- How does it compliment/work in harmony with other ATL aspects of the campaign/ product launch?

- What has the client done previously? Does this want to progress from it in a way that reflects a distinct marketing trajectory, or does this want to make its own mark?

- How important is innovation to this brand? - Is the client risk averse, or can we push the boundaries?

- What is driving the campaign - the concept or the budget?

As we were in the business of making the kind of ideas that few others would contemplate, most clients were coming to us looking for innovation. This bears a heavy burden in terms of risk. Time is often tight. Even a 12 week build should have 16, and every day counts, so managing where the innovation is to play a role within the build is greatly affected and dictated to by the lead-times given.

For me, we always looked at a concept and worked out how to break it down in to constituent parts, establishing where we could build elements in traditional means to offer us low risk majority in the Production Schedule. These would then counter balance and amplify the parts that WERE high risk and significantly innovative. There must be a balance. Too much risk is not good for the soul or the heart rate, and it is irresponsible to the client.

It became quite a discipline of our design team to break down and fully understand the wider creative 360 of the brief so that we could see it from multiple angles.

As CD, it fell upon my conviction and experience to listen to the various opinions and suggestions of the team, to decide the best route forward apportioning budget to lower and high risk features. A Production Schedule would give respective R&D and testing time to justify and mitigate the risk.

An example are the Passionmeters for McDonalds (pictured above). We built two structures for The 2012 European Football Championships, one for each fanzone in Kiev and Warsaw.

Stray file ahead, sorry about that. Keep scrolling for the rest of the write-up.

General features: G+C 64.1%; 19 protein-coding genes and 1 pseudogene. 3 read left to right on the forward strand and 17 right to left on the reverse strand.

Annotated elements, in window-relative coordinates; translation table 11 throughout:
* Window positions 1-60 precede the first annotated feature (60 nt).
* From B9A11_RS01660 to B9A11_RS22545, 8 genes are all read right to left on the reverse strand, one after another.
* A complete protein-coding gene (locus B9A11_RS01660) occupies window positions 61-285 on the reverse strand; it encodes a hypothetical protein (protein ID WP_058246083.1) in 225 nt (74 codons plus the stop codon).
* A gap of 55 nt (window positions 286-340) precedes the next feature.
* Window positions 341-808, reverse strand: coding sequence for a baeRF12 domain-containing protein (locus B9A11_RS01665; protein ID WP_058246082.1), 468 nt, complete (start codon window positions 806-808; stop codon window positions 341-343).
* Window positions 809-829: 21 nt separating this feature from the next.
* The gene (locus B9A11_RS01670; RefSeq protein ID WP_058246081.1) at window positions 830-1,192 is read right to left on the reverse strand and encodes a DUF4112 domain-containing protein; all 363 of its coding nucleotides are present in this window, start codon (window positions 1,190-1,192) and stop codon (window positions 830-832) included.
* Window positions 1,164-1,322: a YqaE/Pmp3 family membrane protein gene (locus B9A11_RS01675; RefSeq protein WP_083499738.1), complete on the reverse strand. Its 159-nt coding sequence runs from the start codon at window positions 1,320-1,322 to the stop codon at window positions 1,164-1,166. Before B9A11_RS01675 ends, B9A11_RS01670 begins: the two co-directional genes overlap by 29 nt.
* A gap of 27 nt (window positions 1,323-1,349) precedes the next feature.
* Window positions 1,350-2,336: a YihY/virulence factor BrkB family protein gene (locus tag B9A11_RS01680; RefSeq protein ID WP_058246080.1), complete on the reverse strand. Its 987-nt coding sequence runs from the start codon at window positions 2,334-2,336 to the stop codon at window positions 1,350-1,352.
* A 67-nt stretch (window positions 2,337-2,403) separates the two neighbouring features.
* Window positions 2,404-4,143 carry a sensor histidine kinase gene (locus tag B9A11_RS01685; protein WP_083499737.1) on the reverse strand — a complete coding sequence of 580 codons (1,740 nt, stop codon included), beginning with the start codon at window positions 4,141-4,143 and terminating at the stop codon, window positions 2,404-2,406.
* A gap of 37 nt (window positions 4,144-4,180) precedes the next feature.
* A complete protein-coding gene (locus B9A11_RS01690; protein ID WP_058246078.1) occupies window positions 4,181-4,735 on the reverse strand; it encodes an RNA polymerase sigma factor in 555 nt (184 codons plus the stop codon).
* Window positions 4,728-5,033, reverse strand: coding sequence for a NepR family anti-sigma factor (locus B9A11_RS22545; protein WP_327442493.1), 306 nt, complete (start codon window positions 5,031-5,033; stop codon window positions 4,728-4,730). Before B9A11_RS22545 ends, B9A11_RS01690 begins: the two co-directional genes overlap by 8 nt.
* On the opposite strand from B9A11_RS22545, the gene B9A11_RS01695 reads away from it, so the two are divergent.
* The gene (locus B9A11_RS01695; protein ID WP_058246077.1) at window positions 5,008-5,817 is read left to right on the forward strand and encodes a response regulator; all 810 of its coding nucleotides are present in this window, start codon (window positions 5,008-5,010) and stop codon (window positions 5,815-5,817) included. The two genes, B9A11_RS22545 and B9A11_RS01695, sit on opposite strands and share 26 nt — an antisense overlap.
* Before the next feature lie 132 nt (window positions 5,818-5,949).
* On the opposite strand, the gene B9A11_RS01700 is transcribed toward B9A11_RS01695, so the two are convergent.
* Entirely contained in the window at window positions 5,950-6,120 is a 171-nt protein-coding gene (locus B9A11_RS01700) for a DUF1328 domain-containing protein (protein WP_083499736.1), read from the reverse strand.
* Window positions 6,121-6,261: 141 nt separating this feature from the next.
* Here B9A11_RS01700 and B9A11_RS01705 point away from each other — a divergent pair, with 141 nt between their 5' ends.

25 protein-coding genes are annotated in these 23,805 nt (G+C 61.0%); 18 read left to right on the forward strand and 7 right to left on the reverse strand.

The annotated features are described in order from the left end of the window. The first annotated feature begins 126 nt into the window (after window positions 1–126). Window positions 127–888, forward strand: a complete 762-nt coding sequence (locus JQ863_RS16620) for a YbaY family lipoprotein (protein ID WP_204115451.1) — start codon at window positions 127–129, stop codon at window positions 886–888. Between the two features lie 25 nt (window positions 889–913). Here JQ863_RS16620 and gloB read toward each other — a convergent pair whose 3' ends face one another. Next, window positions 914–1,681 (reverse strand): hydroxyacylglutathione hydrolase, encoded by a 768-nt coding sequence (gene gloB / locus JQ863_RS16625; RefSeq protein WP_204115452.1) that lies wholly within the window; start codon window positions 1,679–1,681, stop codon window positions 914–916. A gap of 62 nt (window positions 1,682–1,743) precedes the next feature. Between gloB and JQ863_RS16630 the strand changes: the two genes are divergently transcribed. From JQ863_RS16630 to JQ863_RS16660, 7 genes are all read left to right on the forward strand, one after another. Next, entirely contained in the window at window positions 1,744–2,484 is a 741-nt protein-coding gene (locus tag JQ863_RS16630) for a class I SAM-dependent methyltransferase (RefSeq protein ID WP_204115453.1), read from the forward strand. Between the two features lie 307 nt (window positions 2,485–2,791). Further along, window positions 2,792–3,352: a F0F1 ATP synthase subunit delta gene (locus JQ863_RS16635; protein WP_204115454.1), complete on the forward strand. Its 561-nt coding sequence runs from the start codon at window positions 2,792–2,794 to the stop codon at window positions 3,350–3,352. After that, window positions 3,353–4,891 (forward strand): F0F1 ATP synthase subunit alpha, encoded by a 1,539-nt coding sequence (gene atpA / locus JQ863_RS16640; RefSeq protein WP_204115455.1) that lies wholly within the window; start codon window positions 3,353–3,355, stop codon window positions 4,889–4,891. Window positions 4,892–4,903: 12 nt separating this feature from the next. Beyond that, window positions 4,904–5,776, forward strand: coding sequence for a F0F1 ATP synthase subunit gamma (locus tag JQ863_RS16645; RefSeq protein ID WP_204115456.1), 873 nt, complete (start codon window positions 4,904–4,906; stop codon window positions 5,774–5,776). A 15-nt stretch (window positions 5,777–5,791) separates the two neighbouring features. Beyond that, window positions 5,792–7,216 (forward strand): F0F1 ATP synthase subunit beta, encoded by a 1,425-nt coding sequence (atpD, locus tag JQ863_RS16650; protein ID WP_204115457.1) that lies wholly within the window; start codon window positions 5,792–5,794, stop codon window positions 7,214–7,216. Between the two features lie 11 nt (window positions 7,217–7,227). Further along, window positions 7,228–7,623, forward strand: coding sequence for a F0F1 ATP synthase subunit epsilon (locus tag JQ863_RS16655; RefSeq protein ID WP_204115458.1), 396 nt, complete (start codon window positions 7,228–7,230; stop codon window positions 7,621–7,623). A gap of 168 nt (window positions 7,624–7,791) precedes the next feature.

The build was substantial in scope and size for the 10 week lead time, but the client wanted an edge to vie for a very competitive (although captive) market of football fans in the fanzones.

We designed and built two fluted marquee-style structures that you entered to demonstrate and record your 'passion' for your national team. The general construction was quite theatrical and straightforward externally simply to a) get it built on time and b) to meet practical requirements such as speed of installation, wind loadings and water tightness.

Whereas inside was state of the art technology - the interior was fitted with highly sensitive microphones and tremble switches to record decibel levels and tremors from screaming, shouting and jumping up and down. We translated this data real-time in to a circular floor to ceiling graphic equaliser wall and scoring system.

The Passionmeters were the biggest success of each fanzone and DID out-do their rival brands.

See the making of film: https://www.youtube.com/watch?v=uZLU5v_ADXs

Some clients are often going out on a limb to sign-off something ambitious. Having sat in on multi agency meetings with Marketing Directors of major brands it is quite clear the pressure they are under to hit targets.

There is a woefully high percentage of dull work being produced out there. Since the ’09 crash there has been a palpable sense of ‘heads on blocks’ and because innovative concepts are treated as higher risk it’s probably no surprise the big, ballsy ideas are tougher to give the greenlight.

I saw it as our duty to respect the risk and come back with a solid, risk managed but exciting proposal to responsibly encourage and build on the faith behind the project.

Having said that there are of course some projects that are defined by being bold, daring and high risk and that is what will give them the WOW factor. It's a rare alignment of moons when the agency has a fantastic idea, the client is willing and open to risk, they have the suitable budget and the lead-time is reasonable.

Then, together, some amazing things can happen.

At Beautiful Wonder our telescopes are trained on the sky, ever on the look-out for the next alignment of moons.